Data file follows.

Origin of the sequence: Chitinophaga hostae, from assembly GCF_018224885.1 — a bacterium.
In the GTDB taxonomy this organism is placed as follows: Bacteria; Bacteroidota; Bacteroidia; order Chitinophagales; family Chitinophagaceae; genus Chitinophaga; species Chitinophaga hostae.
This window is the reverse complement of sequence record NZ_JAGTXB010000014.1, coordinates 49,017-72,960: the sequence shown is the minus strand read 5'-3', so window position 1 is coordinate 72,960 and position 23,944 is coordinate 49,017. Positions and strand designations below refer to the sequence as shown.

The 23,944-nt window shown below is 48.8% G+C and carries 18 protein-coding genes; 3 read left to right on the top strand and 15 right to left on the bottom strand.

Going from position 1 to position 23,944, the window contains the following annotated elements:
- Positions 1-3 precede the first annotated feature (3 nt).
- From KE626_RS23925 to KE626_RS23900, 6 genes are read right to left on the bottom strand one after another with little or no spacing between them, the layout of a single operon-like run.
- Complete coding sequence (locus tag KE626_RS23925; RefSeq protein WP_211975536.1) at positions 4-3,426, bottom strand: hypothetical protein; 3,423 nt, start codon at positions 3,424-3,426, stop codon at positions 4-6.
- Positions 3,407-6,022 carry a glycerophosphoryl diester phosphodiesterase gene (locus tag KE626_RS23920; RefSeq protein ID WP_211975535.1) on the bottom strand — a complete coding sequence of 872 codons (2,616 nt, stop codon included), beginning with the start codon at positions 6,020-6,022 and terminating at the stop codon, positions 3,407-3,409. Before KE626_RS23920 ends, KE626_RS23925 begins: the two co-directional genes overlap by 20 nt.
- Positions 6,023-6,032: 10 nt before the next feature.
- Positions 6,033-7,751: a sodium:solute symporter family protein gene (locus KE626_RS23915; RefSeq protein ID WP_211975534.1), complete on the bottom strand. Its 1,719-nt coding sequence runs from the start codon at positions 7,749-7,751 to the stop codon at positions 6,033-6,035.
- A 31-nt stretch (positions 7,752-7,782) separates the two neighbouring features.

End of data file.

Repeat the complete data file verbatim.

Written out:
Origin of the sequence: Chitinophaga hostae, from assembly GCF_018224885.1 — a bacterium.
In the GTDB taxonomy this organism is placed as follows: Bacteria; Bacteroidota; Bacteroidia; order Chitinophagales; family Chitinophagaceae; genus Chitinophaga; species Chitinophaga hostae.
This window is the reverse complement of sequence record NZ_JAGTXB010000014.1, coordinates 49,017-72,960: the sequence shown is the minus strand read 5'-3', so window position 1 is coordinate 72,960 and position 23,944 is coordinate 49,017. Positions and strand designations below refer to the sequence as shown.

The 23,944-nt window shown below is 48.8% G+C and carries 18 protein-coding genes; 3 read left to right on the top strand and 15 right to left on the bottom strand.

Going from position 1 to position 23,944, the window contains the following annotated elements:
- Positions 1-3 precede the first annotated feature (3 nt).
- From KE626_RS23925 to KE626_RS23900, 6 genes are read right to left on the bottom strand one after another with little or no spacing between them, the layout of a single operon-like run.
- Complete coding sequence (locus tag KE626_RS23925; RefSeq protein WP_211975536.1) at positions 4-3,426, bottom strand: hypothetical protein; 3,423 nt, start codon at positions 3,424-3,426, stop codon at positions 4-6.
- Positions 3,407-6,022 carry a glycerophosphoryl diester phosphodiesterase gene (locus tag KE626_RS23920; RefSeq protein ID WP_211975535.1) on the bottom strand — a complete coding sequence of 872 codons (2,616 nt, stop codon included), beginning with the start codon at positions 6,020-6,022 and terminating at the stop codon, positions 3,407-3,409. Before KE626_RS23920 ends, KE626_RS23925 begins: the two co-directional genes overlap by 20 nt.
- Positions 6,023-6,032: 10 nt before the next feature.
- Positions 6,033-7,751: a sodium:solute symporter family protein gene (locus KE626_RS23915; RefSeq protein ID WP_211975534.1), complete on the bottom strand. Its 1,719-nt coding sequence runs from the start codon at positions 7,749-7,751 to the stop codon at positions 6,033-6,035.
- A 31-nt stretch (positions 7,752-7,782) separates the two neighbouring features.